and then see if there are users out there depending on this weirdness
(although mostly I check package configure and builds because I can find
and automate a lot of those) and...
I miss free time. It was nice.
Post by enh Post by Rob Landley
Should gzip do that? You have it exiting immediately... Huh, it looks
like the gnu/gnu/gnu/dammit version _does_ exit at the first error,
which seems awkward and wrong. So this matches the existing version, the
question remains what the behavior _should_ be.
in the absence of a strong reason to do anything different, i just did
what i observed the "real thing" doing.
Oh sure. It's a great first pass, I'm just doing my normal gift horse
I try not to think in terms of "real thing", but instead the old IETF
model. The toybox implementation has the potential to become the "real
thing" for a lot of people in future. I'm trying to work out if there
_was_ a spec (I.E. if posix was functional), what it would look like?
Warn-but-continue is the common behavior elsewhere in toybox, because
that was common behavior in the existing utilities toybox was
implementing new versions of. I should survey the existing toybox
commands and see if there are _any_ that stop on error when handling
[FILE...] arguments, and if so (I don't remember any) compare the ubuntu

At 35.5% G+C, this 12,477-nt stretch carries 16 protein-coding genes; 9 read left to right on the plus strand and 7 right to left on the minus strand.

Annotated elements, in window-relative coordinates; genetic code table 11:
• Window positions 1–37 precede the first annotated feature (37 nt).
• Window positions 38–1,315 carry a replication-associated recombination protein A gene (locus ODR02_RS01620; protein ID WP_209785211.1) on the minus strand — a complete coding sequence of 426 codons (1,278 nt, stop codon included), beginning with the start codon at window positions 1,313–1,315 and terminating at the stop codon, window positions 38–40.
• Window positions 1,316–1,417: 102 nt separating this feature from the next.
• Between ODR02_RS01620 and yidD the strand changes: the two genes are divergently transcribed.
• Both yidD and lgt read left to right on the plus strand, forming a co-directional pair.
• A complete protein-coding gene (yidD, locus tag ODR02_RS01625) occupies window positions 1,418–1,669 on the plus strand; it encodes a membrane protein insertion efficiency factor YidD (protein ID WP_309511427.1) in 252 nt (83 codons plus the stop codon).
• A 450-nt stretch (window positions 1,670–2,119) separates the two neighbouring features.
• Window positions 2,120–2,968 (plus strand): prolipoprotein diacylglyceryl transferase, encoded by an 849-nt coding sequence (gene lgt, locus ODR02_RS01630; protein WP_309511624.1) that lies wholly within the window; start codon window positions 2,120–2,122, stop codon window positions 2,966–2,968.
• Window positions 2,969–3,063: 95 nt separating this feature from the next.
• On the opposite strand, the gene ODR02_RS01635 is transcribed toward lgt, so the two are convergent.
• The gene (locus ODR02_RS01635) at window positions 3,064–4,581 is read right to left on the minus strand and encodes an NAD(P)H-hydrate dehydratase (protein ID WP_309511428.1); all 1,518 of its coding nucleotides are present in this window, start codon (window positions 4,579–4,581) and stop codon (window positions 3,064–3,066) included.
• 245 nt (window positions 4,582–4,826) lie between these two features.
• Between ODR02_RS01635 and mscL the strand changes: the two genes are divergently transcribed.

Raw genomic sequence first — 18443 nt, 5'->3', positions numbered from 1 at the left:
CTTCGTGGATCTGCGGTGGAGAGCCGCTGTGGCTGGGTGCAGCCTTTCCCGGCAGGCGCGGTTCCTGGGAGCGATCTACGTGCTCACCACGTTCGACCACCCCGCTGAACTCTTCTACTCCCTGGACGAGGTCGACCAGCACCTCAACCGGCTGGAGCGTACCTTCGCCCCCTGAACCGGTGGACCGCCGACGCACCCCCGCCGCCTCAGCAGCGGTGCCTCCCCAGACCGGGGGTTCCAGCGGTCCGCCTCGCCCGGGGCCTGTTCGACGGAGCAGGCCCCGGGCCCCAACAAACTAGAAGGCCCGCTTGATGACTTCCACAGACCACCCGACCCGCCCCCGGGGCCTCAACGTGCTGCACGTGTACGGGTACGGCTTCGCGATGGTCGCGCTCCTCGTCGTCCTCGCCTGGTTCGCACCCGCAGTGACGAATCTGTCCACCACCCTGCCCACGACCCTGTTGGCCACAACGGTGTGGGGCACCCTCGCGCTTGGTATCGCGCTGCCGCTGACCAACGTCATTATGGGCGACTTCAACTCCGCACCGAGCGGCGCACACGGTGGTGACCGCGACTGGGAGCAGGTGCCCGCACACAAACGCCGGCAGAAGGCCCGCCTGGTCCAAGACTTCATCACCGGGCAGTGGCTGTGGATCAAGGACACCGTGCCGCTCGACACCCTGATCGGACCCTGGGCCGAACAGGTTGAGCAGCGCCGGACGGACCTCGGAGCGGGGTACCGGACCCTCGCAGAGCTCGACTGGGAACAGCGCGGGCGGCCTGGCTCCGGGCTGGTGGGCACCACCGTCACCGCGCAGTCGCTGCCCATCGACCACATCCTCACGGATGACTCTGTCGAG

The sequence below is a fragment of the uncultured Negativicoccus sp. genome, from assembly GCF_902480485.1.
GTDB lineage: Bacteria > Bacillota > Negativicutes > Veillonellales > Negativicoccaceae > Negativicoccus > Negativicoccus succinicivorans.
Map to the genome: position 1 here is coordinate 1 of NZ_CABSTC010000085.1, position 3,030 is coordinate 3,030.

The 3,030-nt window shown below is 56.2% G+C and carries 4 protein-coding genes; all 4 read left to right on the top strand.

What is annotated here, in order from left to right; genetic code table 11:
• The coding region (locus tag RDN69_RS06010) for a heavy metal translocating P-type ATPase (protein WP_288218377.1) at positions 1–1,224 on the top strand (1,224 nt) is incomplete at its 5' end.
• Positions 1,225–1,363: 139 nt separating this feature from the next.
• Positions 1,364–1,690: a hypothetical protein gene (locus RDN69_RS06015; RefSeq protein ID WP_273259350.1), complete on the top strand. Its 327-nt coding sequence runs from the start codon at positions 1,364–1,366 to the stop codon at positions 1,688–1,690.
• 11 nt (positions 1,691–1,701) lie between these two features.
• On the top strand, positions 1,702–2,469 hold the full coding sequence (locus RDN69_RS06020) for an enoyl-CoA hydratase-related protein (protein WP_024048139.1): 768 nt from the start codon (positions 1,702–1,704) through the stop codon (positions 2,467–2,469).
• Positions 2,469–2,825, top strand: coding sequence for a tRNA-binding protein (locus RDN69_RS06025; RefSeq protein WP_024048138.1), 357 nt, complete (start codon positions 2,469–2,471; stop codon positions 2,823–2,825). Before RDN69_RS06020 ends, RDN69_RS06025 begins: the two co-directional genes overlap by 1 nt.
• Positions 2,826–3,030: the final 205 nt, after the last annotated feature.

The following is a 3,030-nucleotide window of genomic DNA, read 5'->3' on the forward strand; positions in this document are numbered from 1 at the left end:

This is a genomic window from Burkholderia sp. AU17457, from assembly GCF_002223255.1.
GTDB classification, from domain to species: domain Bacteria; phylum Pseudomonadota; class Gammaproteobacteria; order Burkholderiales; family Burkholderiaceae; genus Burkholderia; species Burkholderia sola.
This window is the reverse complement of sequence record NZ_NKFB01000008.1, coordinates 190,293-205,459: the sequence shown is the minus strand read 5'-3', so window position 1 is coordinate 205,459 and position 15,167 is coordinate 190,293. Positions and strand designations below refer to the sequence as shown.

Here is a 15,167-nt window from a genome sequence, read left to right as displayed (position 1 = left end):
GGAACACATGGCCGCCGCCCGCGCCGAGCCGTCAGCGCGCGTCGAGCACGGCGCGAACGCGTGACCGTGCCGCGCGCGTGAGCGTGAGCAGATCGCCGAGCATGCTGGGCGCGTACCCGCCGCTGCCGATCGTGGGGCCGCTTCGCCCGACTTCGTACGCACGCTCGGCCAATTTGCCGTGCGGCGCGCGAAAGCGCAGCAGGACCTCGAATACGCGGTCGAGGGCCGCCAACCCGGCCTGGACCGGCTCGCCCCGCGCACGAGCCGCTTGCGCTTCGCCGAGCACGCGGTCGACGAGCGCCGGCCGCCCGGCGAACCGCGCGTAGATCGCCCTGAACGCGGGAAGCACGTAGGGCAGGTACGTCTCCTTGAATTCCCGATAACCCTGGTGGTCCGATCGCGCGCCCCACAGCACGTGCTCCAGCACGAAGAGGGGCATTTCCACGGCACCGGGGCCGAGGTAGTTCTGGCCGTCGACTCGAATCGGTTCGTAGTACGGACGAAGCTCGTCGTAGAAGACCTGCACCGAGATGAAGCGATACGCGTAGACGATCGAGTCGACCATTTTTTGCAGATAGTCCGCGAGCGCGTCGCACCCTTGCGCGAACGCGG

implementation to make sure it wasn't our mistake.
If gzip is the only oddball, I'd prefer to correct it in toybox. If
there are others, then it's not a special case...
Post by enh
afaik the only differences are omissions.
Yeah, but _should_ there be? Newbies learning the unixoid command line
are helped by consistency. (That's why in toybox everything accepts --
even "echo", regardless of what ubuntu did.) If future generations
learning this stuff _don't_ outnumber the current installed base, we're
doing it wrong.
And if we are going to clean up this sort of thing, the initial
introduction is the place to do it. If people need it, they'll complain.
(Later people would complain just because it changed.)
I can see you not wanting to field the bug reports, though. :)
P.S. Remember how I disabled --help output for "true" and "false"
because people complained? Bash has built-in "true" and "false"
implementations that behave like toybox does now, but ubuntu _also_ has
/bin/false and /bin/true behave like toybox _used_ to, and yes:
$ /bin/true --help > /dev/full
/bin/true: write error: No space left on device
$ echo $?
Moral of the story: the gnu/gnu/gnu/dammit stuff is not compatible with
_itself_. Second moral of the story:
$ /bin/true --help | wc -l
$ man true | wc -l
Yet that man page ends with:
The full documentation for true is maintained as a Texinfo
manual. If the info and true programs are properly installed
at your site, the command
info coreutils 'true invocation'
should give you access to the complete manual.
Because 15 lines of built-in help text plus 50 lines of man page is not
enough to fully describe the "true" command, for the _full_
documentation they need their bespoke proprietary documentation format
nobody else uses but they refuse to give up.
This sort of thing is why I don't see gnu versions of anything as "the
real thing", more what people used in the bad old days before we knew
better, uphill, both ways, in the snow.